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Empowering Learning Through Natural, Human, and Building Ecologies
 

Robert J. Kobet, AIA

Macosky Center

Introduction by Randall Fielding
Most of us think of nature when we think of ecology. But ecology is about more than wind, rain, the sun, and the apple tree. Ecology is about systems of relationships. Fritjof Capra, physicist and ecological philosopher, describes it as “the principle underlying all subjects.”

Architect and educator Robert Kobet helps us get our arms around this broad subject by identifying three systems of ecology: building ecology, natural ecology, and human ecology. In order to understand high performance schools, we need to understand the interrelationships between these three systems of ecology.

The Interdistrict Downtown School in Minneapolis, Minnesota, illustrates the impact of a school’s human/community relationships on the ecological footprint of a building. At the Interdistrict School, gym classes are conducted every day at the YMCA, which students access via the public skyway system. The result is a smaller building and strengthened school/community relationships. The energy that would be consumed and waste generated by a dedicated school gym involves building ecology. The experience that students gain in sharing a facility with the rest of the city involves human ecology (for details, see Interdistrict School).

Cragmont Elementary School in Berkeley, California, illustrates the impact of natural ecology on both human and building ecology. Classrooms, perched on hill, are connected to the community through large windows and balconies. The landscape is a teaching environment (student plantings, native plants, community garden). A large plaza allows for outdoor teaching (mixed classes, outdoor nature classes). Special Education teachers reported a marked improvement in the attention span of students with attention deficit disorder (ADD), due to the calming effects of views and light. Standardized test scores in the student body improved by 38 percentile points one year after moving in to the new facility (for more details, see Cragmont).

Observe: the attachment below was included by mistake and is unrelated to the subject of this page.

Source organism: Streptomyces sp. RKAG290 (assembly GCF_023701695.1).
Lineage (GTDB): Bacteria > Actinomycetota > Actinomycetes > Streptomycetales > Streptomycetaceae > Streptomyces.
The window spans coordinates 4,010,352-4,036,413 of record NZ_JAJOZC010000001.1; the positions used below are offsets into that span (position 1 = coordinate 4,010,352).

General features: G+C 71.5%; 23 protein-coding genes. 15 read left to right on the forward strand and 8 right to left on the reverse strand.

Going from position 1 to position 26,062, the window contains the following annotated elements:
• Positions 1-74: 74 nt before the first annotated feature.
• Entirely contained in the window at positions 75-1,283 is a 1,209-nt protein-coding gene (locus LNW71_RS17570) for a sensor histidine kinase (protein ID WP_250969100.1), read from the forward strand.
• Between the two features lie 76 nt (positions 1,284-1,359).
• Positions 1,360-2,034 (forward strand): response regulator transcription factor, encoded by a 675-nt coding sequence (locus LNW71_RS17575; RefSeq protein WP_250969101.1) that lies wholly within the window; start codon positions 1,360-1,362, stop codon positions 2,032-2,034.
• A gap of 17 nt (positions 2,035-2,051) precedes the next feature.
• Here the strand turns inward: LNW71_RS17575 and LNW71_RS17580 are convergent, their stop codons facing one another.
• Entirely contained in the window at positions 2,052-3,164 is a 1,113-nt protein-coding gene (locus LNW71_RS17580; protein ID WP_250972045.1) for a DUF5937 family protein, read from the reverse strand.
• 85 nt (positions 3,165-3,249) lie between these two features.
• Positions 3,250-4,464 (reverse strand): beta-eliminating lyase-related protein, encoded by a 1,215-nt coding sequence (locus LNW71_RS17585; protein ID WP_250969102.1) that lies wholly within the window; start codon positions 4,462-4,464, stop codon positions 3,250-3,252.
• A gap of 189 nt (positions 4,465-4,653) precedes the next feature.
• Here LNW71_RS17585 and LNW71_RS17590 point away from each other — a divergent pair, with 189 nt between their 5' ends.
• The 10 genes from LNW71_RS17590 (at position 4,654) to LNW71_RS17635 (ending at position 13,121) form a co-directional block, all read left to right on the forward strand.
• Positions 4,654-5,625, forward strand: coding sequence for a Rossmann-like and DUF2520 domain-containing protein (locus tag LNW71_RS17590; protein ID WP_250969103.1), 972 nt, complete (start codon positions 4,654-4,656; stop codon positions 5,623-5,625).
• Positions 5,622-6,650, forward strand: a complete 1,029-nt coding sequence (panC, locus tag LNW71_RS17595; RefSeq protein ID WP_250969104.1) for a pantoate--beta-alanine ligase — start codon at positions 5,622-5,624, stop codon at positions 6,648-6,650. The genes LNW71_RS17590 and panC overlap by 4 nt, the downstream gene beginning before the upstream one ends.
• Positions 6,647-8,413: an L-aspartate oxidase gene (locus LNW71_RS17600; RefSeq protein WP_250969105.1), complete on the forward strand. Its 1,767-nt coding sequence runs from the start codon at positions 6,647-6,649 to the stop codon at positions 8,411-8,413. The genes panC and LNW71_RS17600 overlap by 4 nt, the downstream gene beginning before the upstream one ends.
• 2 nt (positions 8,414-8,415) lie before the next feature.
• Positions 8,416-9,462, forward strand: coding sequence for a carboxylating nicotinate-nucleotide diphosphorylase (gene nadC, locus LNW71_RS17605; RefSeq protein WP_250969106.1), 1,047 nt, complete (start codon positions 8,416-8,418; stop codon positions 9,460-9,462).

For every hopeful example like the ones offered above, there are many more examples of school construction that are contributing rapidly to the withering of our natural environment. Kobet writes that we are in “a race between education and disaster.” Fortunately, he offers practical ideas for integrating environmental education and architecture, including:

    . School gardens that contribute directly to the lunch program, culinary classes, and biology courses.
    . Computer networks that enable students in a cluster to monitor energy flows in real time.
    . Exterior shading devices adjusted by by students in response to seasonal changes.
    Waste management, composting, and recycling program run by students

Since Rachel Carson’s 1962 Silent Spring, we’ve had numerous wake up calls about the natural environment. 40 years later, Robert Kobet’s article provides another call to action, directed to the school planning community.

“If we are to win the race between education and disaster, it is time we revise the current education paradigm to include a greater awareness and knowledge of the all of the environments we create. It is the only way we can preserve the one that sustains us.”
-Robert Kobet

This article is intended to serve as a starting point for DesignShare’s soon-to-be launched High Performance Schools Forum, moderated by Bob Kobet.

March 2nd, 2006
 

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